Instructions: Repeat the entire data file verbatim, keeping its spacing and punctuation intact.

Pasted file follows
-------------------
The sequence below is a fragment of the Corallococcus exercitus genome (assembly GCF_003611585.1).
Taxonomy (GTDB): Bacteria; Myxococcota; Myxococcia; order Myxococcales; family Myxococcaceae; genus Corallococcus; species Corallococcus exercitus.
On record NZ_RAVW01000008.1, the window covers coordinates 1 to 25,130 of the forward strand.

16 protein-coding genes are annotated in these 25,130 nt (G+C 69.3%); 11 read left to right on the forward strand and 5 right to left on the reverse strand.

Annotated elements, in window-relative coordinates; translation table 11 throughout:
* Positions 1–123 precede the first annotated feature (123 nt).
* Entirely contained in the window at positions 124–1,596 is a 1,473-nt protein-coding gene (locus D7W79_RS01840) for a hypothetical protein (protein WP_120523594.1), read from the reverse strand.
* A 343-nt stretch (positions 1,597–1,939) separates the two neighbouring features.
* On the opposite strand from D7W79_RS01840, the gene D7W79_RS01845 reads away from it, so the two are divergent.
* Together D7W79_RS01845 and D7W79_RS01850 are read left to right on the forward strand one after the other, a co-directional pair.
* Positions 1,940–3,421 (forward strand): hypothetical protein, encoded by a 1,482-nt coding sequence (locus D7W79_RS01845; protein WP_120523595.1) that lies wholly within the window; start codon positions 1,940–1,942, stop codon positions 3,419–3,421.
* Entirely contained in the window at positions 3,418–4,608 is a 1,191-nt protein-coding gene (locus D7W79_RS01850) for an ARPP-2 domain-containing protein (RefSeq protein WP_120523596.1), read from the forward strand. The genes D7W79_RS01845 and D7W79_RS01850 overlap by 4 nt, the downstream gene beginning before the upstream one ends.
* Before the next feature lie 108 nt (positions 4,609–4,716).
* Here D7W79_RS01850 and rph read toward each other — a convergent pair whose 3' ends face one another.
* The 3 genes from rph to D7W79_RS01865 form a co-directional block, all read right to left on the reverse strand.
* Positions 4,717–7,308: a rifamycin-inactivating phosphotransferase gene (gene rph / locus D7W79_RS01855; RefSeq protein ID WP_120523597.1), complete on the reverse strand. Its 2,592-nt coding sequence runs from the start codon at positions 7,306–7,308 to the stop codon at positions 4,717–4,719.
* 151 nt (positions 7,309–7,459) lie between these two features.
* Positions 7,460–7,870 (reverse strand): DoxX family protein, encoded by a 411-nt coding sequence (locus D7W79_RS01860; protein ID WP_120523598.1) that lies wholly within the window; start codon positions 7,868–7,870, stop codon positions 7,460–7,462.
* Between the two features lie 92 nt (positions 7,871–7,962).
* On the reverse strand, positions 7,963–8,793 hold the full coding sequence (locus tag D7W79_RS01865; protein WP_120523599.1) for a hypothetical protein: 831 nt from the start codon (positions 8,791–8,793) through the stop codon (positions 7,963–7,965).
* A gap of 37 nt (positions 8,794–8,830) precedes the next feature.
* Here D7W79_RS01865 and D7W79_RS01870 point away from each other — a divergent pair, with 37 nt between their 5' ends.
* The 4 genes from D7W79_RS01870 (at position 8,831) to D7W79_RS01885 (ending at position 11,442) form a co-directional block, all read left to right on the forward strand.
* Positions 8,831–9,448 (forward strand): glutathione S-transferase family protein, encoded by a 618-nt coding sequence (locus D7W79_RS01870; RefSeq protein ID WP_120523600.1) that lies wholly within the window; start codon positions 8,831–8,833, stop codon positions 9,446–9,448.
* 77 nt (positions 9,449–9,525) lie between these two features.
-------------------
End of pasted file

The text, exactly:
The sequence below is a fragment of the Corallococcus exercitus genome (assembly GCF_003611585.1).
Taxonomy (GTDB): Bacteria; Myxococcota; Myxococcia; order Myxococcales; family Myxococcaceae; genus Corallococcus; species Corallococcus exercitus.
On record NZ_RAVW01000008.1, the window covers coordinates 1 to 25,130 of the forward strand.

16 protein-coding genes are annotated in these 25,130 nt (G+C 69.3%); 11 read left to right on the forward strand and 5 right to left on the reverse strand.

Annotated elements, in window-relative coordinates; translation table 11 throughout:
* Positions 1–123 precede the first annotated feature (123 nt).
* Entirely contained in the window at positions 124–1,596 is a 1,473-nt protein-coding gene (locus D7W79_RS01840) for a hypothetical protein (protein WP_120523594.1), read from the reverse strand.
* A 343-nt stretch (positions 1,597–1,939) separates the two neighbouring features.
* On the opposite strand from D7W79_RS01840, the gene D7W79_RS01845 reads away from it, so the two are divergent.
* Together D7W79_RS01845 and D7W79_RS01850 are read left to right on the forward strand one after the other, a co-directional pair.
* Positions 1,940–3,421 (forward strand): hypothetical protein, encoded by a 1,482-nt coding sequence (locus D7W79_RS01845; protein WP_120523595.1) that lies wholly within the window; start codon positions 1,940–1,942, stop codon positions 3,419–3,421.
* Entirely contained in the window at positions 3,418–4,608 is a 1,191-nt protein-coding gene (locus D7W79_RS01850) for an ARPP-2 domain-containing protein (RefSeq protein WP_120523596.1), read from the forward strand. The genes D7W79_RS01845 and D7W79_RS01850 overlap by 4 nt, the downstream gene beginning before the upstream one ends.
* Before the next feature lie 108 nt (positions 4,609–4,716).
* Here D7W79_RS01850 and rph read toward each other — a convergent pair whose 3' ends face one another.
* The 3 genes from rph to D7W79_RS01865 form a co-directional block, all read right to left on the reverse strand.
* Positions 4,717–7,308: a rifamycin-inactivating phosphotransferase gene (gene rph / locus D7W79_RS01855; RefSeq protein ID WP_120523597.1), complete on the reverse strand. Its 2,592-nt coding sequence runs from the start codon at positions 7,306–7,308 to the stop codon at positions 4,717–4,719.
* 151 nt (positions 7,309–7,459) lie between these two features.
* Positions 7,460–7,870 (reverse strand): DoxX family protein, encoded by a 411-nt coding sequence (locus D7W79_RS01860; protein ID WP_120523598.1) that lies wholly within the window; start codon positions 7,868–7,870, stop codon positions 7,460–7,462.
* Between the two features lie 92 nt (positions 7,871–7,962).
* On the reverse strand, positions 7,963–8,793 hold the full coding sequence (locus tag D7W79_RS01865; protein WP_120523599.1) for a hypothetical protein: 831 nt from the start codon (positions 8,791–8,793) through the stop codon (positions 7,963–7,965).
* A gap of 37 nt (positions 8,794–8,830) precedes the next feature.
* Here D7W79_RS01865 and D7W79_RS01870 point away from each other — a divergent pair, with 37 nt between their 5' ends.
* The 4 genes from D7W79_RS01870 (at position 8,831) to D7W79_RS01885 (ending at position 11,442) form a co-directional block, all read left to right on the forward strand.
* Positions 8,831–9,448 (forward strand): glutathione S-transferase family protein, encoded by a 618-nt coding sequence (locus D7W79_RS01870; RefSeq protein ID WP_120523600.1) that lies wholly within the window; start codon positions 8,831–8,833, stop codon positions 9,446–9,448.
* 77 nt (positions 9,449–9,525) lie between these two features.